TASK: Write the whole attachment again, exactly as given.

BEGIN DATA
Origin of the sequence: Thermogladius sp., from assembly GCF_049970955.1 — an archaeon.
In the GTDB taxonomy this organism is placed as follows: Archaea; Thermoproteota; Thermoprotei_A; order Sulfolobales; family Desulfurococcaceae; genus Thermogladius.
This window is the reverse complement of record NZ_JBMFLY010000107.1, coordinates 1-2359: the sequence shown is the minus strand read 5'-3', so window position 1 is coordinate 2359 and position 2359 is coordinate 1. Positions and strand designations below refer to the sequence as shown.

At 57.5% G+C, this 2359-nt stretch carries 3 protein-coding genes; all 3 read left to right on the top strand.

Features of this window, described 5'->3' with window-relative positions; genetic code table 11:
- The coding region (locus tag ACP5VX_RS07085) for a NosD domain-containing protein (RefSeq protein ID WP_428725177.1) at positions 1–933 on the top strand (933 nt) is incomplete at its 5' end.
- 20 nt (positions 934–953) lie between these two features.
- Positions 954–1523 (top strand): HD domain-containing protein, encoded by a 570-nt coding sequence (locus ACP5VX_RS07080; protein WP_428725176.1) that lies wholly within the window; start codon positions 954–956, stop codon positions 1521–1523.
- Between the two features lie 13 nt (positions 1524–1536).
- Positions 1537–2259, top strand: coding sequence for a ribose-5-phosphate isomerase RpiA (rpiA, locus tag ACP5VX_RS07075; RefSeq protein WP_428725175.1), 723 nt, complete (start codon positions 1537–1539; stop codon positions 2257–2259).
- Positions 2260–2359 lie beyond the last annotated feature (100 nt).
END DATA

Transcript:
Origin of the sequence: Thermogladius sp., from assembly GCF_049970955.1 — an archaeon.
In the GTDB taxonomy this organism is placed as follows: Archaea; Thermoproteota; Thermoprotei_A; order Sulfolobales; family Desulfurococcaceae; genus Thermogladius.
This window is the reverse complement of record NZ_JBMFLY010000107.1, coordinates 1-2359: the sequence shown is the minus strand read 5'-3', so window position 1 is coordinate 2359 and position 2359 is coordinate 1. Positions and strand designations below refer to the sequence as shown.

At 57.5% G+C, this 2359-nt stretch carries 3 protein-coding genes; all 3 read left to right on the top strand.

Features of this window, described 5'->3' with window-relative positions; genetic code table 11:
- The coding region (locus tag ACP5VX_RS07085) for a NosD domain-containing protein (RefSeq protein ID WP_428725177.1) at positions 1–933 on the top strand (933 nt) is incomplete at its 5' end.
- 20 nt (positions 934–953) lie between these two features.
- Positions 954–1523 (top strand): HD domain-containing protein, encoded by a 570-nt coding sequence (locus ACP5VX_RS07080; protein WP_428725176.1) that lies wholly within the window; start codon positions 954–956, stop codon positions 1521–1523.
- Between the two features lie 13 nt (positions 1524–1536).
- Positions 1537–2259, top strand: coding sequence for a ribose-5-phosphate isomerase RpiA (rpiA, locus tag ACP5VX_RS07075; RefSeq protein WP_428725175.1), 723 nt, complete (start codon positions 1537–1539; stop codon positions 2257–2259).
- Positions 2260–2359 lie beyond the last annotated feature (100 nt).